We really hadn’t known what to expect, since the word ‘cabin’ can cover a multitude of sins, but these were spectacular. Spotlessly clean with well-organised bunks, well-equipped camp kitchens, and plenty of space outside to sprawl and admire the sun setting behind the spires of Cape Raoul.

Each cabin is overseen by an on-site warden, who stays in a cabin of their own on the edge of the site. It sounds like an ideal job; they pack in all their supplies, stay for a few days greeting walking parties and cleaning up after them, hike out for a long weekend, then pack in to the next cabin in the cycle.

The ticketing system ensures that there are never more than 48 walkers in one place at one time, which sounds like a lot of people, but in fact it all felt spacious and uncrowded, and it was always possible to find space to put a kettle on or to find somewhere comfortable to sit.

Since the first day was so short and we didn’t have to worry too much about spoilage, Elizabeth and I had elected to bring a one-off meal of steak and wine, and so dined that night in some style. Since we were packing all our food in and rubbish out, the rest of our inventory was freeze-dried to save weight. We ate and chatted, washed up, put the organics in a compost bin, and carefully rolled up the rest of the waste into freezer bags.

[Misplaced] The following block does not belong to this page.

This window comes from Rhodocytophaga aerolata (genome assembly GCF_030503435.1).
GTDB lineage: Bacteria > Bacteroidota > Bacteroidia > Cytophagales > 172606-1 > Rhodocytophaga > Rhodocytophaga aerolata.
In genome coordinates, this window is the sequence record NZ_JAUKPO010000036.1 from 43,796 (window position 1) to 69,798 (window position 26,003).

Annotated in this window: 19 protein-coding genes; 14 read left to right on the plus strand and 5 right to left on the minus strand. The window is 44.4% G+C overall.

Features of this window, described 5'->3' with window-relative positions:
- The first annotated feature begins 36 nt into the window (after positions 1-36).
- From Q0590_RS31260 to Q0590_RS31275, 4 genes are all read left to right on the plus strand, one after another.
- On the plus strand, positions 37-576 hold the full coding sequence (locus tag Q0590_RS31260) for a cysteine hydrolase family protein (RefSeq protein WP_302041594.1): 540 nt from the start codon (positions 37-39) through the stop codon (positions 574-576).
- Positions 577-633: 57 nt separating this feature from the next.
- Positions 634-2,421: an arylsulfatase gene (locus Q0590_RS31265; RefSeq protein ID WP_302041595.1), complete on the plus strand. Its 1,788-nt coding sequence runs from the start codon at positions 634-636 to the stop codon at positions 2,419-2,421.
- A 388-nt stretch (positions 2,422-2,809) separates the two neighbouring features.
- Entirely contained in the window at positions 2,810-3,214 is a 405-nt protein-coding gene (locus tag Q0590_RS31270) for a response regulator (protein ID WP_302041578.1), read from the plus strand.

There was a well-stocked library and a supply of games, but as dusk fell, most of us drifted off to bed.

My bunk room was calm, dark, and comfortable. There were larger and smaller rooms, and the beds had been allocated according to the demographic of the group. I was sharing with a single man and a father and son; Elizabeth with the ladies and children in the group that she had booked with.

Each bunk was equipped with a foam sleeping pad, and we had all been advised to bring a sleeping bag and ear plugs (as defence against snorers), and to roll up some spare clothes as a pillow.

Tomorrow we would be heading into the thick bush of Cape Pillar. But for now, some rest.

Hiking to Cathedral Rock

Every time I drive over the bridge to approach our new house in Kingston, Tasmania, my eye is drawn to a wedge-shaped pillar of rock sticking up over the horizon. The map shows it as “Cathedral Rock”, part of Mount Wellington National Park, but to me it was a red flag crying “Climb me! Climb me!”

This is the story of the day that I chose to climb up Cathedral Rock. To be clear, it’s not actually a vertical climb, as there is a track. The peak is 880 metres above sea level, and the track starts 600 metres lower than that.

My walk began at the North West Bay River, which is wide and shallow and mainly boulders. There are two starting points, and I tried both of them. There is access up the obvious private road from the car park, but it was more fun to climb down into the trickling river and jump from rock to rock up the river bed. After about half a kilometre, the sides of the ravine dropped to river level, allowing me to rejoin the official path, which was anyway always visible on the left bank.